I haven’t written a book review in a while since writing book reviews takes time and effort and I’m lazy. However occasionally a book comes along that’s too good not to talk about and this is one of them: The Hoosier Mama Book of Pie by Paula Haney. Paula Haney, as the book title implies, owns the Hoosier Mama Baking Company which is not in Indiana as you might presume, but in Chicago. It’s a tiny little place. So tiny in fact that it would almost be more at home in New York where no one has any space, especially people who run kitchens.
What makes Hoosier Mama such an impressive bakery is that they do little that is fancy and everything that is basic, wholesome and delicious. I mean let’s face it, how many pieces of pumpkin-espresso-mascarpone pie can the average person eat? By the same token I have yet to discover a personal limit for slices of strawberry rhubarb pie, which is I think the key to Hoosier Mama’s appeal, for me and many others.
I like the book for the same reasons I like the shop. It’s not encyclopedic, but rather it contains simple and clear instructions for most every every type of pie I’ve ever wanted to make, from cherry, apple and rhubarb to chocolate, key lime, banana cream, mincemeat and chicken pot pie on the savory side. That said there are a few creative curveballs thrown in such as corn custard pie with tomato jam and something called “Fat Elvis Pie” which, let’s face it, will be impossible not to try.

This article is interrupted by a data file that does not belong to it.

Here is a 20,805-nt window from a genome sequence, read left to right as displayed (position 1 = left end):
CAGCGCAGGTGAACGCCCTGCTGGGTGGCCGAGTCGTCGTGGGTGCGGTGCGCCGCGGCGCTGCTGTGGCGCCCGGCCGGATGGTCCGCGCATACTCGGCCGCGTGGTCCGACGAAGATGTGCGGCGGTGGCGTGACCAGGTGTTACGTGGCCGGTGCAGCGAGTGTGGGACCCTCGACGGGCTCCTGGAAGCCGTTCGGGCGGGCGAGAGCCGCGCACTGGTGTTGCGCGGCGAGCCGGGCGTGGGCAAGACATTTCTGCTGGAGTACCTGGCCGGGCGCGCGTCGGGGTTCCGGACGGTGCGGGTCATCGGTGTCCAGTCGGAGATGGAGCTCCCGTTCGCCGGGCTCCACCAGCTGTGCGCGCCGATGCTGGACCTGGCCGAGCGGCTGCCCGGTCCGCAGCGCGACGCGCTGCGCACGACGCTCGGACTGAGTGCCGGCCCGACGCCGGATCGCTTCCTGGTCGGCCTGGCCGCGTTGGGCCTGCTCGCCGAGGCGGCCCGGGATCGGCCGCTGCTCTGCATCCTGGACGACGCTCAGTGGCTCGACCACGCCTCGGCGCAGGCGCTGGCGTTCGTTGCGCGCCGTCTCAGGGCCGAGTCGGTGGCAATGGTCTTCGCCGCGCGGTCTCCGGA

On the technical side the book has comprehensive instructions and a trouble-shooting guide for creating Hoosier Mama’s trademark ultra-flaky crust plus several others. Me, I’m still trying to perfect the crusts I already make — as much as I respect all of Chef Haney’s work — but that won’t stop me from using her filling recipes as often as I possibly can. Orange cream pie is little Joan’s favorite pie ever. Up until now I’ve never had a recipe, so I know what I’m doing this weekend.
I love it when a bakery or restaurant owner shows the confidence to publish the user’s manual for pretty much everything the business does. Clearly the vast majority of Hoosier Mama’s customers won’t let a little thing like a book get between them and a fresh persimmon pie on the way home from work in the evening. As for me, however, a former Chicago boy who only gets Hoosier Mama pies once in a blue moon, I can tell you that this book is going to get dog-eared mighty fast.
This is a book every pie lover should own.